Looking like a plastic Dell Adamo, Toshiba's new netbook is a slim and capable Atom-powered netbook. But does it have star quality?
It may be over a year old now, but the reliable, cheap and efficient Atom processor still dominates the world of netbooks and will continue to do so for a while yet.
Performance wise, there's only the battery life and screen quality which separate, say, the Asus EeePC 901 or Sony Vaio-P from this, Toshiba's first 10in netbook, the NB200.
Because of the technical similarities, it's increasingly what's outside that counts. And since fashion is a deciding factor, it was inevitable that on this year's catwalk of compact computers, thin has joined cheap and light as a defining quality of a new netbook.
We've already seen Asus' 'Seashell' EeePC 1008, and Acer's Aspire One D250 is barely a centimetre thicker than that. It's all bad news for MSI's recent X-Slim, which is not much more powerful than a netbook but a lot more costly.
The NB200 is marginally larger in every direction compared to the D250, but it is lighter than an 8.9in EeePC 901, and feels roomy to work on without being that much bigger than the competition.
While the glossy black lid hints at something darkly exciting beneath, the NB200 actually has a fairly austere design. It’s a very corporate look, albeit a big improvement on last year's NB100.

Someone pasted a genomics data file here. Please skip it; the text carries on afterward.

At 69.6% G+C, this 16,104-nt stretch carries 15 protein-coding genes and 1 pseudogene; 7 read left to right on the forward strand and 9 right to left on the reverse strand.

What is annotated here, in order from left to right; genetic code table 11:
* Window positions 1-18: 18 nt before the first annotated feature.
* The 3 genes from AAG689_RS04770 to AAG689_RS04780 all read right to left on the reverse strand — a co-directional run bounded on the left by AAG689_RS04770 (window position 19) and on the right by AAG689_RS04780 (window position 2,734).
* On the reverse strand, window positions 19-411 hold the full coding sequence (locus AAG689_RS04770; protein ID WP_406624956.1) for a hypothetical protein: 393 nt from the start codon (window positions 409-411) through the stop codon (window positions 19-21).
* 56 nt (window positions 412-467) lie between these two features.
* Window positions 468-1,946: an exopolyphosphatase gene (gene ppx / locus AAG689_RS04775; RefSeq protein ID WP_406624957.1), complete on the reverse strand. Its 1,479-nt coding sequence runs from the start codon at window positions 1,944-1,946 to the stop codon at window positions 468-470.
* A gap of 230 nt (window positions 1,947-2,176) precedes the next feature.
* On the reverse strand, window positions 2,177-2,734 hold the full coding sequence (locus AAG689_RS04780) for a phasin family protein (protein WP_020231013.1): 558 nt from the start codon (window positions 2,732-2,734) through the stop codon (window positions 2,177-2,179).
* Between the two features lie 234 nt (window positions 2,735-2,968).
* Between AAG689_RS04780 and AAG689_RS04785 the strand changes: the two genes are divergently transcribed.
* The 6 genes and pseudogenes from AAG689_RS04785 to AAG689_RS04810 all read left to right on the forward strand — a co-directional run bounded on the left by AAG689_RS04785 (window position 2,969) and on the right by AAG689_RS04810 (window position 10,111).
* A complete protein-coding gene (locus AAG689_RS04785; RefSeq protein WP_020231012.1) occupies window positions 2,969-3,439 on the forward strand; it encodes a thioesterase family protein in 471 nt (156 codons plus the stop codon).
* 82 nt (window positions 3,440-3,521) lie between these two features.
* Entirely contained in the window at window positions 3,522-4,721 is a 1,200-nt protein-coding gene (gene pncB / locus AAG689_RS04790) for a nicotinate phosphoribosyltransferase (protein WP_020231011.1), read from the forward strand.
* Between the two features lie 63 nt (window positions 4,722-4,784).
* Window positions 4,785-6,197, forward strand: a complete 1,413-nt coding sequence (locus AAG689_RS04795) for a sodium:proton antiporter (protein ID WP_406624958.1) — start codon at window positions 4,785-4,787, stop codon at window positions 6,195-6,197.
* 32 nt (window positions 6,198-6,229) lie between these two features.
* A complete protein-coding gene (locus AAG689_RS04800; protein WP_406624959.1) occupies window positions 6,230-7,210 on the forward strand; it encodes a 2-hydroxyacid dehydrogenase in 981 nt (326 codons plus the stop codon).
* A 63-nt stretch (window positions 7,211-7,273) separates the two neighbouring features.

In short, it's nowhere near as instantly desirable as the Seashell, the screen runaround is too wide, the look too bland and there's no handy automated overclocking when you plug in the mains cable.
But it is just three quarters of the price, and aside from a slightly sticky mousepad that lacks multiouch, just as easy and enjoyable to use.
To counter any concerns you have about the severity of the design, Toshiba's thrown in an excellent selection of ad-supported free games, including the awesome ‘World of Goo’.
Lest you worry that this is like wearing a Homer Simpson tie to the office to prove your humorous credentials, rest assured they're all tested to run smoothly on the NB200's low power system.
There are more expensive models available, but the only things you're sacrificing for the £300 price are Bluetooth and a six-cell battery. The latter we'd normally consider essential, but as the NB200 squeezes a good four hours out of the standard three cell affair – even with Wi-Fi on – it's certainly adequate considering the cost and weight.
Toshiba NB200 review
Not the most exciting-looking netbook, but solidly built with a bearable battery life and some fun extras